Modulating Catalytic Activity by Unnatural Amino Acid Residues in a Gsh-Binding Loop of Gst P1-1.Hegazy, U.M., Tars, K., Hellman, U., Mannervik, B.
(2008) J.Mol.Biol. 376: 811
- PubMed: 18177897
- DOI: 10.1016/j.jmb.2007.12.013
- PubMed Abstract:
The loop following helix alpha2 in glutathione transferase P1-1 has two conserved residues, Cys48 and Tyr50, important for glutathione (GSH) binding and catalytic activity. Chemical modification of Cys48 thwarts the catalytic activity of the enzyme, ...
The loop following helix alpha2 in glutathione transferase P1-1 has two conserved residues, Cys48 and Tyr50, important for glutathione (GSH) binding and catalytic activity. Chemical modification of Cys48 thwarts the catalytic activity of the enzyme, and mutation of Tyr50 generally decreases the k(cat) value and the affinity for GSH in a differential manner. Cys48 and Tyr50 were targeted by site-specific mutations and chemical modifications in order to investigate how the alpha2 loop modulates GSH binding and catalysis. Mutation of Cys48 into Ala increased K(M)(GSH) 24-fold and decreased the binding energy of GSH by 1.5 kcal/mol. Furthermore, the protein stability against thermal inactivation and chemical denaturation decreased. The crystal structure of the Cys-free variant was determined, and its similarity to the wild-type structure suggests that the mutation of Cys48 increases the flexibility of the alpha2 loop rather than dislocating the GSH-interacting residues. On the other hand, replacement of Tyr50 with Cys, producing mutant Y50C, increased the Gibbs free energy of the catalyzed reaction by 4.8 kcal/mol, lowered the affinity for S-hexyl glutathione by 2.2 kcal/mol, and decreased the thermal stability. The targeted alkylation of Cys50 in Y50C increased the affinity for GSH and protein stability. Characterization of the most active alkylated variants, S-n-butyl-, S-n-pentyl-, and S-cyclobutylmethyl-Y50C, indicated that the affinity for GSH is restored by stabilizing the alpha2 loop through positioning of the key residue into the lock structure of the neighboring subunit. In addition, k(cat) can be further modulated by varying the structure of the key residue side chain, which impinges on the rate-limiting step of catalysis.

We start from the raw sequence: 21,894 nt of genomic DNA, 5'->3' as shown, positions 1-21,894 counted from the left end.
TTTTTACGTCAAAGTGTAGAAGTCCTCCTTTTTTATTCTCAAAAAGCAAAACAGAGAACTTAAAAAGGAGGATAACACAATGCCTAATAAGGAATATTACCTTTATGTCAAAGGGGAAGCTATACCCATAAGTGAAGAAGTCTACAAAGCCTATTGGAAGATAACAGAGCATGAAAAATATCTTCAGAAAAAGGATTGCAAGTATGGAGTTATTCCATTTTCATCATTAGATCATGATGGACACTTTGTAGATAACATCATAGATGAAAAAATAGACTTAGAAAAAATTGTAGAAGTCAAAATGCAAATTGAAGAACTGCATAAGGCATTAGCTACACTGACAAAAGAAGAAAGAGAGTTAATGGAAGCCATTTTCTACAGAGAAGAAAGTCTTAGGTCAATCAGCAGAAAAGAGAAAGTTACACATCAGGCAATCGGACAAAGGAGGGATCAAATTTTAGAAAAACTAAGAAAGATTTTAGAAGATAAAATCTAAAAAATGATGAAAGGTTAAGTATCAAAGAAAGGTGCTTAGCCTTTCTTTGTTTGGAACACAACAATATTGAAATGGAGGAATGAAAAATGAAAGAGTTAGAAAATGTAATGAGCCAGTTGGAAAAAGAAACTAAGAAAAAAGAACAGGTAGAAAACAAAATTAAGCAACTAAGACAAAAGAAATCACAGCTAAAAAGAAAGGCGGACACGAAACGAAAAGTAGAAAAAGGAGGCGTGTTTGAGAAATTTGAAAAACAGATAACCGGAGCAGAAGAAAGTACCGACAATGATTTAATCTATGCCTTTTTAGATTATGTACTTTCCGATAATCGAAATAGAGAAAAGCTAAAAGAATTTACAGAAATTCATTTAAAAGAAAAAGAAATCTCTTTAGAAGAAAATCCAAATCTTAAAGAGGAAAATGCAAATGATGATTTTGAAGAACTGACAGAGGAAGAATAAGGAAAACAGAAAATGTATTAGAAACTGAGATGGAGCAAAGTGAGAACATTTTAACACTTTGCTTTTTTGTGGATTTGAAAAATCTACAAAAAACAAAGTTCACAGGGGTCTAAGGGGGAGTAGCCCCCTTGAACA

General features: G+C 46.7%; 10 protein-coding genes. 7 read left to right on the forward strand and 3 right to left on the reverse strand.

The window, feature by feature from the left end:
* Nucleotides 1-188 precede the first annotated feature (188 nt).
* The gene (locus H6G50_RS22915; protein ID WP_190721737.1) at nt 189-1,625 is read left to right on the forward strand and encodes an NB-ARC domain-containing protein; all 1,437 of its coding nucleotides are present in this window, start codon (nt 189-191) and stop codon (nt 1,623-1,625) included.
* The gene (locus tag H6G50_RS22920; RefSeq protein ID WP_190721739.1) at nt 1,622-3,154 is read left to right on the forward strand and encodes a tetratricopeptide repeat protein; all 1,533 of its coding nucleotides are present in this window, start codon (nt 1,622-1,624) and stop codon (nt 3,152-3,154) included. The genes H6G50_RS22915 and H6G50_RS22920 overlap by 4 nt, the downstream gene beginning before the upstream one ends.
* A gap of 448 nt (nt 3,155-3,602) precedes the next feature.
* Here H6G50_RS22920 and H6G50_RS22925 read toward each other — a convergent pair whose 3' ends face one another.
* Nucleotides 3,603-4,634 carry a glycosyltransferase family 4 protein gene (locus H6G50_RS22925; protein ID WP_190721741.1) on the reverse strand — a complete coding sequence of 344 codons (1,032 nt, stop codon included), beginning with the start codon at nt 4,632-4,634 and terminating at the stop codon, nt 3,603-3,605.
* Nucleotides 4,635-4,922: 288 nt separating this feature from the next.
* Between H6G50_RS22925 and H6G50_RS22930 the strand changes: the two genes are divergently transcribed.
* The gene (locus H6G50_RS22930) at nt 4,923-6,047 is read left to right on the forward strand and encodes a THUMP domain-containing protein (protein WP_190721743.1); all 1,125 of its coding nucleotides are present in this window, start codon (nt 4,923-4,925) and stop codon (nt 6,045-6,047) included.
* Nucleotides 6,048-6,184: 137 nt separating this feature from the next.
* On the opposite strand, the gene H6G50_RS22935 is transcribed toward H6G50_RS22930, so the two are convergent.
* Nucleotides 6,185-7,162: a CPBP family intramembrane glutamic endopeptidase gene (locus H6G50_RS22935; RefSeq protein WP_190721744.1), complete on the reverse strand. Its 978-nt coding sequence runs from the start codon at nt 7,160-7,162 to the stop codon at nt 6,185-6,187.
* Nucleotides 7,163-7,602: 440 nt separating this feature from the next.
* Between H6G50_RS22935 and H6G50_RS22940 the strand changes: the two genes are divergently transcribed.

Department of Biochemistry and Organic Chemistry, Biomedical Center, Uppsala University, Box 576, SE-751 23 Uppsala, Sweden.